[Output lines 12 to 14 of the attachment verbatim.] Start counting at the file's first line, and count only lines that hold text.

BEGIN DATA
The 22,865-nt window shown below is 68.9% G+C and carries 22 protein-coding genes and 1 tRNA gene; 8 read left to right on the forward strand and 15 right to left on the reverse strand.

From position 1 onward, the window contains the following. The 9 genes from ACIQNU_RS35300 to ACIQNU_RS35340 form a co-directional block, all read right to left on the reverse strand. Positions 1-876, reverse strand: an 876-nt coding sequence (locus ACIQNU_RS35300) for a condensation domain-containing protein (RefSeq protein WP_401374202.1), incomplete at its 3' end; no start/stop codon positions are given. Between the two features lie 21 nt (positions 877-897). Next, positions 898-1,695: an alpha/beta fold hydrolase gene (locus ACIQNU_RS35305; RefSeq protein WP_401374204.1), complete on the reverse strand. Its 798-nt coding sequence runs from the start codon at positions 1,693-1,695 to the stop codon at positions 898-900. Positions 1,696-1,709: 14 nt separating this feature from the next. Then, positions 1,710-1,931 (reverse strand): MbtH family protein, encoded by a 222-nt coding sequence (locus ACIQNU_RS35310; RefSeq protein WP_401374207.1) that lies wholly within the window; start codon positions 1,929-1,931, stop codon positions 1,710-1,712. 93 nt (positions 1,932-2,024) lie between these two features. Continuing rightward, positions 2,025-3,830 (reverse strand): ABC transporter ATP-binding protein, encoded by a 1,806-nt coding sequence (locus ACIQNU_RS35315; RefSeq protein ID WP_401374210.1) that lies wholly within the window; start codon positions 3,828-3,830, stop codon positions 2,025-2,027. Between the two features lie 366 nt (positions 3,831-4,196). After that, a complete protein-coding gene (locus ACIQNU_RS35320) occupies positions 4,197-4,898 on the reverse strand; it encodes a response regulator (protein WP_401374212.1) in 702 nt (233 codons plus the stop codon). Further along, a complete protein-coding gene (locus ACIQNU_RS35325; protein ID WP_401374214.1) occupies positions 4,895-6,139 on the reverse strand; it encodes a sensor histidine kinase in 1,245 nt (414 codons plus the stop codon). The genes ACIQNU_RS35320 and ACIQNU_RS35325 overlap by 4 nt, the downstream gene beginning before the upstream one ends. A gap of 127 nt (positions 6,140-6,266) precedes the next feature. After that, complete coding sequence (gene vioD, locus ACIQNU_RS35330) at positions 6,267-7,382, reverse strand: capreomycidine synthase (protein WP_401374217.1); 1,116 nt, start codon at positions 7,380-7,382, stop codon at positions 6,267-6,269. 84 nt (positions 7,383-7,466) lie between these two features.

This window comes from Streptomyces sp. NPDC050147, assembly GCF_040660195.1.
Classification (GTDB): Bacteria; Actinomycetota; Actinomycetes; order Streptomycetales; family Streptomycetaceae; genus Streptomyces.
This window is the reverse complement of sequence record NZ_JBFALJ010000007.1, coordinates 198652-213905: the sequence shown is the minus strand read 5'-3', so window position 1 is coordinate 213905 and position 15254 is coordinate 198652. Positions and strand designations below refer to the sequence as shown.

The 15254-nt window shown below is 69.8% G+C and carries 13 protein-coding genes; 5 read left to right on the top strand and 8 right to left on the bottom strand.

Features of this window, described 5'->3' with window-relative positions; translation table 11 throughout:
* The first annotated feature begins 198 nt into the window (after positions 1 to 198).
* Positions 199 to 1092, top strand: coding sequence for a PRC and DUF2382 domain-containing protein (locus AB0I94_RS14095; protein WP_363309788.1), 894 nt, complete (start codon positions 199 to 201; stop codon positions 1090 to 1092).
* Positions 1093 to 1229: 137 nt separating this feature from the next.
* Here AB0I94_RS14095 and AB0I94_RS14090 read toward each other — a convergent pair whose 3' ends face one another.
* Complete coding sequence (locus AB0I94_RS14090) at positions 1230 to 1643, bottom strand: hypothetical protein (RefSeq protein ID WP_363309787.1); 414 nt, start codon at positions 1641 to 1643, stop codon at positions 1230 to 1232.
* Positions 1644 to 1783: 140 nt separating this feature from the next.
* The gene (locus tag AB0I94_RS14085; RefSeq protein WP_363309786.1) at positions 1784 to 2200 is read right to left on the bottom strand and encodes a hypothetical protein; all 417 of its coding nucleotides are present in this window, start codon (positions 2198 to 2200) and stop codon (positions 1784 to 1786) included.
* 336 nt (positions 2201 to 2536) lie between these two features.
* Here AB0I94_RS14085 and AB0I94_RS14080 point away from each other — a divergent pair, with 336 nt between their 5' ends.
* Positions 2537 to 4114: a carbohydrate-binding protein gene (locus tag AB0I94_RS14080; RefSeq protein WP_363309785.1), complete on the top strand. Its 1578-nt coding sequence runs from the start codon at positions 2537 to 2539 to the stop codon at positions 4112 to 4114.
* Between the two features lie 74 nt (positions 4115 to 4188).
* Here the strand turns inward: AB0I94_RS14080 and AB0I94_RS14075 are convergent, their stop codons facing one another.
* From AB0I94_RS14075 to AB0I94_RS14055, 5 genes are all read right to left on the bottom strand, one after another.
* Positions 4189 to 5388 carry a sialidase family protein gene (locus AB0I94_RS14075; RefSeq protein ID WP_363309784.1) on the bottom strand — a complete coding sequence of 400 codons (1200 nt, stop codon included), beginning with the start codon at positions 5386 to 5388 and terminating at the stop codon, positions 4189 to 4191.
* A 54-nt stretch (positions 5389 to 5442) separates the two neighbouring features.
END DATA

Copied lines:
* Complete coding sequence (locus AB0I94_RS14090) at positions 1230 to 1643, bottom strand: hypothetical protein (RefSeq protein ID WP_363309787.1); 414 nt, start codon at positions 1641 to 1643, stop codon at positions 1230 to 1232.
* Positions 1644 to 1783: 140 nt separating this feature from the next.
* The gene (locus tag AB0I94_RS14085; RefSeq protein WP_363309786.1) at positions 1784 to 2200 is read right to left on the bottom strand and encodes a hypothetical protein; all 417 of its coding nucleotides are present in this window, start codon (positions 2198 to 2200) and stop codon (positions 1784 to 1786) included.